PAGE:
The Sebi conviction said that the Noticees are wrong to think that the Firm’s money invested in ADF across Zomo was a simple deal. The judge’s order stated that it was more likely “a problematic style of functioning adopted by the Noticees to deflect off Business earnings.”

In the void

The analytical accountants assert that money from the FCCB—which was intended for the purpose of expanding corporate operations through foreign acquisitions, partnerships in joint ventures, or subsidiaries—was inappropriately moved to lend the money to companies wherein Jajodia used to have a direct monetary stake. Regulations of the Reserve Bank of India (RBI) prohibit such loans.

The stated business of the Company, for which the monies were obtained, seemed to be a fraud constructed with fictitious invoices and unclaimed checks. The forensic audit revealed that the majority of the operations used to justify the expenditure of money were fraudulent ones carried out by shell companies.

According to the forensic inspection report mentioned in the Sebi decision, “referencing the Annual report Financial Statements of the Business, this one was discovered that the forensic investigation of the accounting books for the periods 2010-2011, 2011-2012, and 2012-2013 was investigated in depth, and the position of revenues, acquisitions, repayments, savings, and overflows were quasi.”

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The carbon copies of the ledgers were used to record straightforward journal entries to account for trade payables. Sales to international consumers didn’t seem to exist, even though they were documented in the books. The company’s subsidiary Geodesic Technology Solutions Limited (GTSL) never collected any of the debtors’ cheques, hence it lacked any fixed assets.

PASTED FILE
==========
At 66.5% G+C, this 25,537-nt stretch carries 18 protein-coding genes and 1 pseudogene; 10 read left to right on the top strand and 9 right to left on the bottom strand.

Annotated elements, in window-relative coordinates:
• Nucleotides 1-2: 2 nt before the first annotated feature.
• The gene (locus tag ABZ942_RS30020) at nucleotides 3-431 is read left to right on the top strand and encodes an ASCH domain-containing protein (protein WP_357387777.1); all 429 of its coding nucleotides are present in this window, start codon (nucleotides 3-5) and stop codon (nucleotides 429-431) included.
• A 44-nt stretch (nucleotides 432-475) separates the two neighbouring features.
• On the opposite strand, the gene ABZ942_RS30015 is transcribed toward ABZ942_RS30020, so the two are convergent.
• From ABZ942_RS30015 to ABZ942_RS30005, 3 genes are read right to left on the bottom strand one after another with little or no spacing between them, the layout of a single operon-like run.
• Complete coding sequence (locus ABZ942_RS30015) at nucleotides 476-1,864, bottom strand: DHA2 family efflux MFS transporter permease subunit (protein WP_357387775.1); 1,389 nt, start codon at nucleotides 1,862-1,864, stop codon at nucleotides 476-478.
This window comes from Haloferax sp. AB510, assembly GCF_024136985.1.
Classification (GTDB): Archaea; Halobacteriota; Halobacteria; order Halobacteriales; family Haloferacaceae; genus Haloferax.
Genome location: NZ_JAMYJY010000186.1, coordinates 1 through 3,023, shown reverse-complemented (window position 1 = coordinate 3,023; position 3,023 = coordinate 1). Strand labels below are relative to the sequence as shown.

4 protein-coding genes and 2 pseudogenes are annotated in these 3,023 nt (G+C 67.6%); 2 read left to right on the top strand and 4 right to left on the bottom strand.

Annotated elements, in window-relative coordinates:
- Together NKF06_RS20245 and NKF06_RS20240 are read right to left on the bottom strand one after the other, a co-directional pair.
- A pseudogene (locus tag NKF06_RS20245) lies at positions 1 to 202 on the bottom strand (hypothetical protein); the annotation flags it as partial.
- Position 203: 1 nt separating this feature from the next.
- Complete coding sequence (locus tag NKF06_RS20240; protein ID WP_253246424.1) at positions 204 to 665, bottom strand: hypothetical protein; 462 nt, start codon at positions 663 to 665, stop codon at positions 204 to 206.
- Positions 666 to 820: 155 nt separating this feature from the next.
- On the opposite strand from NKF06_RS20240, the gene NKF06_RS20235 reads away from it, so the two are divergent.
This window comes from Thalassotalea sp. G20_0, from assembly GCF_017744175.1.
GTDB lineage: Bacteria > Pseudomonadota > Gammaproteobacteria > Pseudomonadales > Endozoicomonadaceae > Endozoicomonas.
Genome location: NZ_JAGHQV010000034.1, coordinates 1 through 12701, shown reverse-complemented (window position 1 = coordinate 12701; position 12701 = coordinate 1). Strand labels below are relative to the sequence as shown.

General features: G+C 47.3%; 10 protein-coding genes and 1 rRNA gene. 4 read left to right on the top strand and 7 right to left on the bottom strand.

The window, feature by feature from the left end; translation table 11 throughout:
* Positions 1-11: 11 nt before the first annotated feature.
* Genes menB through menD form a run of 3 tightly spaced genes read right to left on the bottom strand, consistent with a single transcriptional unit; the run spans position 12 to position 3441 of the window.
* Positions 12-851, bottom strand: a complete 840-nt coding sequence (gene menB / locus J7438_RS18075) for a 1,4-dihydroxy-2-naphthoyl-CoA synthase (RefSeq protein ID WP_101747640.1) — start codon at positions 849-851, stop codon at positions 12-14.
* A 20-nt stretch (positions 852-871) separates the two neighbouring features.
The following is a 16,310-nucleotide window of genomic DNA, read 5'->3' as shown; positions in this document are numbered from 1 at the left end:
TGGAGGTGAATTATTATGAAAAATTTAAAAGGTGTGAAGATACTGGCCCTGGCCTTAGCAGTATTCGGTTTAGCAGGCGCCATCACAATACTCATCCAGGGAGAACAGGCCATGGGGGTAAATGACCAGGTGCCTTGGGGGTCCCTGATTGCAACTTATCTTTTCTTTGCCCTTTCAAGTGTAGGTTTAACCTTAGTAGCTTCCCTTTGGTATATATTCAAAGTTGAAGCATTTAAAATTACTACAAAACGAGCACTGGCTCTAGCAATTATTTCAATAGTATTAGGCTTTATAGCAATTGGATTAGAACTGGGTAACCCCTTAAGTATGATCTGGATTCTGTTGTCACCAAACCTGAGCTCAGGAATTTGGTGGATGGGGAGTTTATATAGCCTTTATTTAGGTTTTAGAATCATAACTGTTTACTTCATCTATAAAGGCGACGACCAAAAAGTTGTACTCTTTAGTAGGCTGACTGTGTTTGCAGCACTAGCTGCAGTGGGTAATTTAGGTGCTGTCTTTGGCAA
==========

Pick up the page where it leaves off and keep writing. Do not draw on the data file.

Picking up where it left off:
Although significant inter-corporate deposits were made, they were written off. The company’s listed debts were later found to be fictitious companies. Software vendors who demanded high prices for their products were out to be phony companies. Last but not least, there were no excesses or buffers built because scheduled transactions were canceled.

The money was allegedly transmitted to other firms wherein Jajodia or members of his family used to have an interest by engaging bogus or mule businesses as suppliers and by engaging in various round-tripping or layered transactions (SCN). Two people said in their testimony at the Sebi investigation that Mulekar had connected them to him through Jajodia so they could create phony bills in consideration for royalty. The money would be transferred from GL to the six corporations that produced the bills, who would then disperse it among the parties named by Jajodia.

In addition to what looked to be reimbursements to vendors, the forensic investigator discovered money transfers from GL to companies connected to Jajodia for what seemed to be no good reason. There was a complete lack of detail regarding these dealings in both the required auditing process and the accounting records.

edited and proofread by nikita sharma